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Opeth/Katatonia - October 31, 2011 - Mr. Smalls Theater, Pittsburgh, PA

By: David E. Gehlke

Katatonia guitarist Anders Nystrom noted to this scribe a few weeks ago that this was a "dream tour" and who are we to argue? The Opeth/Katatonia union runs deep, with both bands being extremely close, so much so that they comprise of death metal throwback kings Bloodbath, have appeared on each other's albums, and have long been connected throughout the 20-plus years in which they've been around. Being that this show fell on Halloween, it was even suggested that Bloodbath take the stage to bust out some Stockholm, but the night belonged an emerging Katatonia and a suddenly (but not surprisingly) reserved Opeth. And let's not forget some dude with a chicken suit crowd-surfing. It was Halloween after all.

A goofy 7:30 PM start-time meant that Blistering and his ever-doting girlfriend (who had the "pleasure" of listening to yours truly sing all night) strolled inside as soon as Katatonia launched into "Leaders." This was the band's first venture into Pittsburgh, meaning the band basically had an entirely new audience to play for. However, most Pittsburgh scene vets make the trek to neighboring Cleveland to catch the Swedes at Peabody's Down Under. Still, singer Jonas Renkse was sure to make notice that this was their inaugural visit to the Steel City. Took them long enough...

No real surprises in Katatonia's set, with usual live staples like "My Twin," "July," "Soil Song," and "Ghost of the Sun" filling up Mr. Smalls' cavernous air space. Renkse is as stationary as ever, still preferring to have his long locks cover his face as he sang. The guitar tandem of Nystrom and Per "Sodomizer" Erikson have developed quite the rapport, with Erikson now handling the bulk of the lead guitar duties, allowing Nystrom to handle more vocals (see: "The Longest Year"). Not surprisingly, the band went over well with the crowd, hopefully giving the Swedes additional momentum (and incentive) as they prepare to head back into the studio.

Several close confidants of Blistering warned that Opeth's set was to little of anyone's liking, and on some levels, they were right. Touring in support of the rather iffy Heritage, Opeth opted to forego any of their traditional progressive death metal ventures (as in, the ones where Michael Akerfeldt growls) in favor of their more mellow tracks. If the band's goal was to seamlessly blend in their new, 70's-inspired tracks with the rest of their catalog, then it worked, as "The Devil's Orchard," "I See the Dark," "Nepenthe" (which Akerfeldt claimed he didn't know to pronounce) and "Slither" sounded livelier than on record.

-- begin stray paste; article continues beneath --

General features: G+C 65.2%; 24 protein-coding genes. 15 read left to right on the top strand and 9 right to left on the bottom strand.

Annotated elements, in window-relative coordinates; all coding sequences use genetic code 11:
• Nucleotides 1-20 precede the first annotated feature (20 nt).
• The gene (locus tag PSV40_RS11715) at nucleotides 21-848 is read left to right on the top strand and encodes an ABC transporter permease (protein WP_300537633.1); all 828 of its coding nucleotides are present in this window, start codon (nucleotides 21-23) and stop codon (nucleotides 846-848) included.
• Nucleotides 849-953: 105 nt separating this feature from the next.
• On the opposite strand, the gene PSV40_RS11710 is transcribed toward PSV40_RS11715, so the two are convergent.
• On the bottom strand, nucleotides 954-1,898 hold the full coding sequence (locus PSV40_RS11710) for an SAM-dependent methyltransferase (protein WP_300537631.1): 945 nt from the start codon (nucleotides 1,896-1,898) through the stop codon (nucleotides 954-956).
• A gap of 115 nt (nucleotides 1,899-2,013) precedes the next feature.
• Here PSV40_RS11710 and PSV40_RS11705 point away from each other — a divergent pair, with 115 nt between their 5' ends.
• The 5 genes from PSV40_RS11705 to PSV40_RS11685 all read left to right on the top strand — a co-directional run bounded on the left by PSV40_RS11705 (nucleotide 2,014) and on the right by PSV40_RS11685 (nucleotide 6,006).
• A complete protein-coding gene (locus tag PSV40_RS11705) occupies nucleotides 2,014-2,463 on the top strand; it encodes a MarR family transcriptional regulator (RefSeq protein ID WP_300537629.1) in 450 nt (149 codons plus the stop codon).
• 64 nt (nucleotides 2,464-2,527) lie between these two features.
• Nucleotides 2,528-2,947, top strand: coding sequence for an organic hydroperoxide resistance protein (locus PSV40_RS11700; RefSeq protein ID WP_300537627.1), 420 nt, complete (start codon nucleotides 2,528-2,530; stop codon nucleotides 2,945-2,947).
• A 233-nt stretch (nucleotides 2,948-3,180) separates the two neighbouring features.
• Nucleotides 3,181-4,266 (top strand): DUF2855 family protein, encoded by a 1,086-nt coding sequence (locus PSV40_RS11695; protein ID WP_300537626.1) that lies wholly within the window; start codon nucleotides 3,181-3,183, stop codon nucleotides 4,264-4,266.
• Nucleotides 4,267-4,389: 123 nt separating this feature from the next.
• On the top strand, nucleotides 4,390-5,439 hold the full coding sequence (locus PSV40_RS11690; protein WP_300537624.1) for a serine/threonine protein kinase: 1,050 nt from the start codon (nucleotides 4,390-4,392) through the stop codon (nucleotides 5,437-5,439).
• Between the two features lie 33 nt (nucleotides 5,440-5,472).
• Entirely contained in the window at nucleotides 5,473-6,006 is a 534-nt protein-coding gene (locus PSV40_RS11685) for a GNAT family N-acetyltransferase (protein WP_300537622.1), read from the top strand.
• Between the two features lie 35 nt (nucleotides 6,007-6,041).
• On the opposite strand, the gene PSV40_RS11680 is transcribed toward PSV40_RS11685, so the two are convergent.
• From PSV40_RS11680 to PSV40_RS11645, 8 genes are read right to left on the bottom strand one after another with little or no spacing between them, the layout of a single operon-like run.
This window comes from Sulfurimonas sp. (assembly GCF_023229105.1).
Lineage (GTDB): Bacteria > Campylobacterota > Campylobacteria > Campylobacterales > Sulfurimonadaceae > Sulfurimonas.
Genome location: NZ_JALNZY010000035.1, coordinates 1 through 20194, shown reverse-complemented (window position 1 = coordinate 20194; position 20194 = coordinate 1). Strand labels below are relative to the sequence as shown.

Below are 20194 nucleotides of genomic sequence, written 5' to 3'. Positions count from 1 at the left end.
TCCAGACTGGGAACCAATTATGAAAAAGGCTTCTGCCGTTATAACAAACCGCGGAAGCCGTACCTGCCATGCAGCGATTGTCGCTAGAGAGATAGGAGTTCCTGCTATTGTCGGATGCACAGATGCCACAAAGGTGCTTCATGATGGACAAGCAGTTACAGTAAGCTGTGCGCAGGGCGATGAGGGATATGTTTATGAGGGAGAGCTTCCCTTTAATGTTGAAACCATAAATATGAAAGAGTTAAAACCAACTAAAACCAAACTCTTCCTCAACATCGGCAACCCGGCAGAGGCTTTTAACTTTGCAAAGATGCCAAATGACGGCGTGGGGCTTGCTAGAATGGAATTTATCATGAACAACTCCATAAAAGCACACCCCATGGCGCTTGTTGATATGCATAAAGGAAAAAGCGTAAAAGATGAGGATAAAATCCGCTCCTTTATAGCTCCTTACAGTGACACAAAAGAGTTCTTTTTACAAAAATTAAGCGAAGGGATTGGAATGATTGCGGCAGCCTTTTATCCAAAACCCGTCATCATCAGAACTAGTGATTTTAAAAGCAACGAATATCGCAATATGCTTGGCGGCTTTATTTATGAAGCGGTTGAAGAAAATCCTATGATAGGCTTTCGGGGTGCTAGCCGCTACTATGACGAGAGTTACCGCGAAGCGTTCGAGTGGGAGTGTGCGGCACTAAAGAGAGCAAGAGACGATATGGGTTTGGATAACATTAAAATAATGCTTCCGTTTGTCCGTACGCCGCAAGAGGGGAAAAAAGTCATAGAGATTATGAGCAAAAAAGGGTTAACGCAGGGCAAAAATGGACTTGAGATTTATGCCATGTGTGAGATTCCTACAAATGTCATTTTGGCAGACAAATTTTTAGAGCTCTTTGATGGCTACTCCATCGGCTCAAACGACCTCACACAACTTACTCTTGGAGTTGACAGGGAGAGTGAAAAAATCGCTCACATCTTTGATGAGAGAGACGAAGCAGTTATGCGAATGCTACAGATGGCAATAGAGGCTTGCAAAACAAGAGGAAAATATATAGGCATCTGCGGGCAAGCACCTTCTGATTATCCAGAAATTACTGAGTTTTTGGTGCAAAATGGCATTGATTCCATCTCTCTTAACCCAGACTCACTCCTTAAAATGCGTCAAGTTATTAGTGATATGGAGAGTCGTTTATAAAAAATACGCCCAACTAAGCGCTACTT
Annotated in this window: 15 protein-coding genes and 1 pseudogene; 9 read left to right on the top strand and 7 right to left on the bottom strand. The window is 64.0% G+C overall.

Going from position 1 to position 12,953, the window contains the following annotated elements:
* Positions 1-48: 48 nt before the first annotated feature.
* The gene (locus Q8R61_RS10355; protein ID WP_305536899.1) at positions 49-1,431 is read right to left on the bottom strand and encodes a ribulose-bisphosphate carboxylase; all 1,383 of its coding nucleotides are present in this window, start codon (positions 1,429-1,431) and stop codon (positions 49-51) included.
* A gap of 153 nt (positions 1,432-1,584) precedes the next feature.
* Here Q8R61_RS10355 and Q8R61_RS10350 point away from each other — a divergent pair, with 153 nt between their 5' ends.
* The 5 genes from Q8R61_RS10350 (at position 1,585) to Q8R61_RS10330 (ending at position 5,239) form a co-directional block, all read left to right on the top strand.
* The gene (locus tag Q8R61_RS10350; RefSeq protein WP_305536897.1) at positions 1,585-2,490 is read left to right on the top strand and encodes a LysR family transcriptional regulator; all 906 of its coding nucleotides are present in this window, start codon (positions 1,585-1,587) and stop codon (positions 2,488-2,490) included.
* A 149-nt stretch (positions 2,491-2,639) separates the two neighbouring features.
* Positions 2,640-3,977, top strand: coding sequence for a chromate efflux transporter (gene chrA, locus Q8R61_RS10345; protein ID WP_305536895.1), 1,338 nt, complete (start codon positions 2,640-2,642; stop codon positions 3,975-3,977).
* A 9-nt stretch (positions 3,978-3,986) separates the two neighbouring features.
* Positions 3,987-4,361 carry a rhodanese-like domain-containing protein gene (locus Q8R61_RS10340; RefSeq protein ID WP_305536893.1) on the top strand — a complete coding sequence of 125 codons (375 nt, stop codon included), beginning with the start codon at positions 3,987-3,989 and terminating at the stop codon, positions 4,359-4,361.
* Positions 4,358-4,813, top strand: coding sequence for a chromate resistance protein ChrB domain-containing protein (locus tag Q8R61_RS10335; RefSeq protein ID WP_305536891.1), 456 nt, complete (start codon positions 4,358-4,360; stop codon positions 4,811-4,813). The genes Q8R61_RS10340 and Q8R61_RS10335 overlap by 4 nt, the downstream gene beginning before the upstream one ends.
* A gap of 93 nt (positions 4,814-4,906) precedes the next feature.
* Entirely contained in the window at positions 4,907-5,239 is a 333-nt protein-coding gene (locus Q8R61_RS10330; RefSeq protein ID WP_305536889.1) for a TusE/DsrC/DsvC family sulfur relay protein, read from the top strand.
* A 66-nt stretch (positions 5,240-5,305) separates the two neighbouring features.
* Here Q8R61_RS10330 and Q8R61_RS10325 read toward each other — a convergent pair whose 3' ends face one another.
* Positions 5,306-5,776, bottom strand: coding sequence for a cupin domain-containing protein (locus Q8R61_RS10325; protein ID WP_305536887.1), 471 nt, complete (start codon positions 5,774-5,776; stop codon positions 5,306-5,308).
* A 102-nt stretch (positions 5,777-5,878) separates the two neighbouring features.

The band's set started to drag like nobody's business around the halfway point, with Akerfeldt and fellow guitarist Fredrik Akesson sitting down for renditions of "Face of Melinda" and the totally misplaced (and boring) "The Frost of Winter," which is a bonus track from the band's Orchid debut. "Credence" was of additional detriment, setting up the monstrously long "A Fair Judgment" and "Hex Omega." In spite of the relatively mellow nature of the set, Akerfeldt's in-between song quips to the audience about Halloween, the aforementioned chicken suit, and how bassist Martin Mendez was going to "be Mike for Halloween. He'll easily get a hundred chicks that way" were priceless, eliciting laughs from the crowd. Akerfeldt is easily one of the funniest frontmen in the business.

Opethís quest to get out of the progressive death metal box was on full display this evening, and the sellout crowd didnít seem to mind, which says a lot about the Swedes and their fanbase. Opethís status as the preeminent cerebral metal band remains relatively untarnished, heightened by the bandís quest to become more mature and vintage at the same time.



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